Netherlands_flag[1]This tool guides you in the development of SMART agreements. The starting points are the job elements, result areas or tasks. You may find these in your job profile.

This tool will ask you questions and finally your answers will be put together in an overview that can be copied into a Word document.

Step 1

What are the main tasks or result areas in this function?

{{task_list}} {{buttons}}

Tips:

  • Use the job profile or job description.
  • Limit the number of tasks or result areas. Cluster if necessary.

Step 2

What requirements can be set for task {{task}}?

Task {{task_number}}: {{task}}

{{task_requirements}} {{buttons}}

To develop the requirements, you may ask yourself the following questions:

  • When is this task performed well or successfully?
  • How can one tell that it has been done well?
  • The answers may be results or working behavior (i.e. how the employee acts).
  • If it is still difficult to determine when the task is done well, you may ask what the consequences are if the task is done poorly. Thus, these consequences have to be avoided.
  • If it is still difficult, you may ask this question: If you compare a successful employee with an unsuccessful employee, how do they differ in result or working behavior?

Tips:

  • The requirements don’t have to be SMART at the very beginning. The next step will help you to fine tune them.
  • The requirements can be phrased as results, working behavior and even knowledge or skills. You decide what is most relevant.
  • Refer to existing working instructions, manuals or procedures.
  • Tips for agreements on results (output):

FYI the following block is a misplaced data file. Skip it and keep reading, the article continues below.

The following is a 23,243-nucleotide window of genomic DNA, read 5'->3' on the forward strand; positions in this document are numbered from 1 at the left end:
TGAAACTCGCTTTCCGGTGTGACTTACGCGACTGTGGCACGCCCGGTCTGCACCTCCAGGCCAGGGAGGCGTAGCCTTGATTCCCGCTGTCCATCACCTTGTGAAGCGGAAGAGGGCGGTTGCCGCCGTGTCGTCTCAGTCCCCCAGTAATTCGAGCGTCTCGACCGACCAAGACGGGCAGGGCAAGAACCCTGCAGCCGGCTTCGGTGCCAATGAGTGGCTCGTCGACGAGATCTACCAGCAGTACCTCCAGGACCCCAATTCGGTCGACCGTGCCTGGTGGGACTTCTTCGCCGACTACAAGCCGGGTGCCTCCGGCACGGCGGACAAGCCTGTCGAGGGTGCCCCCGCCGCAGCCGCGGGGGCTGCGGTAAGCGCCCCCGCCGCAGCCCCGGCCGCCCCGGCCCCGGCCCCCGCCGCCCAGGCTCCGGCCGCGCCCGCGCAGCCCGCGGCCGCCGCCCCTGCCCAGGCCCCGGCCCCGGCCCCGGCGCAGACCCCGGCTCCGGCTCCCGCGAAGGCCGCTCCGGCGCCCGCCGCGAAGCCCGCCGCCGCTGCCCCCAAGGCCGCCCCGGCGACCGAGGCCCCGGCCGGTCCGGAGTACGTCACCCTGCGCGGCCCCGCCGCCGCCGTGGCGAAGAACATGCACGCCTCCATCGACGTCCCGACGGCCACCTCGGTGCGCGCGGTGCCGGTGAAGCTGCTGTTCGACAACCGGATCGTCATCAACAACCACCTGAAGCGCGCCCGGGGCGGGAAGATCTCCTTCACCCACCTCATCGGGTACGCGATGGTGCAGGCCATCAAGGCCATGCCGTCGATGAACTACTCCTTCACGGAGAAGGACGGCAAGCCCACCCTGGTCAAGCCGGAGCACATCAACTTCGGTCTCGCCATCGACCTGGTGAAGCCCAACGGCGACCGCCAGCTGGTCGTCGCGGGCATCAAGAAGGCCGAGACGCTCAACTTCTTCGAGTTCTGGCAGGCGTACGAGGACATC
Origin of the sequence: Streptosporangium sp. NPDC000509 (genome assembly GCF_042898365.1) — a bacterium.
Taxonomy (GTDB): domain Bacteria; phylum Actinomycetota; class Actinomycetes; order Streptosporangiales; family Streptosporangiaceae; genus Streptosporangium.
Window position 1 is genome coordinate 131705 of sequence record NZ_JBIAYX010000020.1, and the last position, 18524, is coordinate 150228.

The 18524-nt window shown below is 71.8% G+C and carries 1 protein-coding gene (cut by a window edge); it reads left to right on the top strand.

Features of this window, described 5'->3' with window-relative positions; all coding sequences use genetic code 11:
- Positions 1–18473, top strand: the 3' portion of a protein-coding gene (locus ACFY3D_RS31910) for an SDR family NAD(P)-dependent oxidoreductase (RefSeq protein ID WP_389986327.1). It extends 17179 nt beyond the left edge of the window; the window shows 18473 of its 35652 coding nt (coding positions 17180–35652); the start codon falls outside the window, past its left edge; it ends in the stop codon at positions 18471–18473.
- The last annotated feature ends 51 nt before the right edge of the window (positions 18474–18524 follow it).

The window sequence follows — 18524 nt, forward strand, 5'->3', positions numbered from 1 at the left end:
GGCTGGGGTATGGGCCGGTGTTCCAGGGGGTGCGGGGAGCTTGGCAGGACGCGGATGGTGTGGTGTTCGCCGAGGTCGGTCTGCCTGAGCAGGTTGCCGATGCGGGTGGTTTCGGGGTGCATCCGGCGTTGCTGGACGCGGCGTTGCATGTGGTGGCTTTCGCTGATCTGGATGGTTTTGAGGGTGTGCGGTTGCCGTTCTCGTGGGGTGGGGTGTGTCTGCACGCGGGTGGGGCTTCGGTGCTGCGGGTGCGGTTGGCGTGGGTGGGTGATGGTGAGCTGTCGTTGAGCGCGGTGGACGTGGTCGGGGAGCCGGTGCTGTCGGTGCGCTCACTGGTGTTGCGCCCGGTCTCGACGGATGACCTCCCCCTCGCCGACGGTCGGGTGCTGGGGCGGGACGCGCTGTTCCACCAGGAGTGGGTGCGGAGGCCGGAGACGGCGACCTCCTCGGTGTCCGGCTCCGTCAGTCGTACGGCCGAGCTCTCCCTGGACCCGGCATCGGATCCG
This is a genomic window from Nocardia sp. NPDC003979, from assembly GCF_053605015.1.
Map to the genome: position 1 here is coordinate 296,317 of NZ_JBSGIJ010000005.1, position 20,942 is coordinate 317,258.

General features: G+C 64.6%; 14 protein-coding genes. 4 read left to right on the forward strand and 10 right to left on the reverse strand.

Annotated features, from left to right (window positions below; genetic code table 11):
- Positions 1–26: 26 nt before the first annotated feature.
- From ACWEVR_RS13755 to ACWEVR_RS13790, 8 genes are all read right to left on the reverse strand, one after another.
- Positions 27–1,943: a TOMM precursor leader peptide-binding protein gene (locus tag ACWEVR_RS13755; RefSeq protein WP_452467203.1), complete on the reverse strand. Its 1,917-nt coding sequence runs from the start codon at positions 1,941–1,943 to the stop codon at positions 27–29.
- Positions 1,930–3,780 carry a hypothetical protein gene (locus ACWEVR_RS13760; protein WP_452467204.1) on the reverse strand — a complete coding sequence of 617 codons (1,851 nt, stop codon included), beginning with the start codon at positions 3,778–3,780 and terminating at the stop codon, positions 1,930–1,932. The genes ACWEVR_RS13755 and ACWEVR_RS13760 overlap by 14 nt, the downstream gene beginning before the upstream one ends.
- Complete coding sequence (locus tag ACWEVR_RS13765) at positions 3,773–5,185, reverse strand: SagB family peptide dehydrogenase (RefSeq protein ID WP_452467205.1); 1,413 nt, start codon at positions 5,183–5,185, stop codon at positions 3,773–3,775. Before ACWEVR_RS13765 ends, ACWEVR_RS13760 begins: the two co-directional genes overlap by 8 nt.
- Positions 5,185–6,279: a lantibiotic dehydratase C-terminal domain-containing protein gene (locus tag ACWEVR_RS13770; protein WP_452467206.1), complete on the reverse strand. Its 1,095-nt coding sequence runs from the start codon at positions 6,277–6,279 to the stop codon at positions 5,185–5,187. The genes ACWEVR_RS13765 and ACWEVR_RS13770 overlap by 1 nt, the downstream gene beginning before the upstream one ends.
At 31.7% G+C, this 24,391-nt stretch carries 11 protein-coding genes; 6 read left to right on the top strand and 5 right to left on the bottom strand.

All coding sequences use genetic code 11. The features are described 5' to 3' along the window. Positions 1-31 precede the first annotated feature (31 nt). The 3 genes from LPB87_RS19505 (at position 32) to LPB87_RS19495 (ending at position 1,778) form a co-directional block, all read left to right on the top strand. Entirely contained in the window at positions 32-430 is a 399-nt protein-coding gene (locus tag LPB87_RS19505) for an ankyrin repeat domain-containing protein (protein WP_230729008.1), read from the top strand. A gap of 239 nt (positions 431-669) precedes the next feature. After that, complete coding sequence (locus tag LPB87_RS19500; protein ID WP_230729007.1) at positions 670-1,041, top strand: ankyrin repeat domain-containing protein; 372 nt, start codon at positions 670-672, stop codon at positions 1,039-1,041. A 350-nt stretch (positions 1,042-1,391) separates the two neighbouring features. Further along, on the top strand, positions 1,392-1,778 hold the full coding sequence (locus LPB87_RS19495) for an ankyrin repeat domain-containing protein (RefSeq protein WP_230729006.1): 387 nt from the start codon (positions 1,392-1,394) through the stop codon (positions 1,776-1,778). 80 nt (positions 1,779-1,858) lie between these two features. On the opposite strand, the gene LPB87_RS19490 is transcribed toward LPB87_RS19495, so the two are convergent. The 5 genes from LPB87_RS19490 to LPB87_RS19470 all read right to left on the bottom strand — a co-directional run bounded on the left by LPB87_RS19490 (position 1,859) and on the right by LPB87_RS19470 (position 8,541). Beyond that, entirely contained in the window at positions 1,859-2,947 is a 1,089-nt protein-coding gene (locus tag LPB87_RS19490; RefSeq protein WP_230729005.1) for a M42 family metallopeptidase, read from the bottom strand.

• Is the employee sufficiently able to influence the result?
    • Beware of perverse incentives.
    • Beware of meaningless but easy-to-measure standards.
  • Tips for agreements on the “how” (throughput, working behavior):
    • Only apply these kinds of agreements when they make more sense than agreements on results.
    • Carefully consider how the performance on these agreements will be visible.

Step 3

Check if the requirements are sufficiently SMART (Specific, Measurable, Acceptable, Realistic, Time bound).

  • If you still read verbs, can you describe the results of these activities?
  • Vague terms like quickly, good etc. should be made more specific.

Continuously ask yourself: How will you know that this requirement has been satisfied?

Task {{task_number}}: {{task}}

{{task_requirements}} {{buttons}}
  • How is this going to be followed up on? How will the assessor get the information needed to be able to assess this? By observation, informers, reports?
  • Tip: prevent extra bureaucracy. Are these requirements essential?
  • Can an employee really influence these results? Are there any perverse incentives?

Result

Congratulations! You have gone through the entire process. Below you will find the results, clearly presented. The text can be copied and pasted into a Word document.

{{results}} {{buttons}}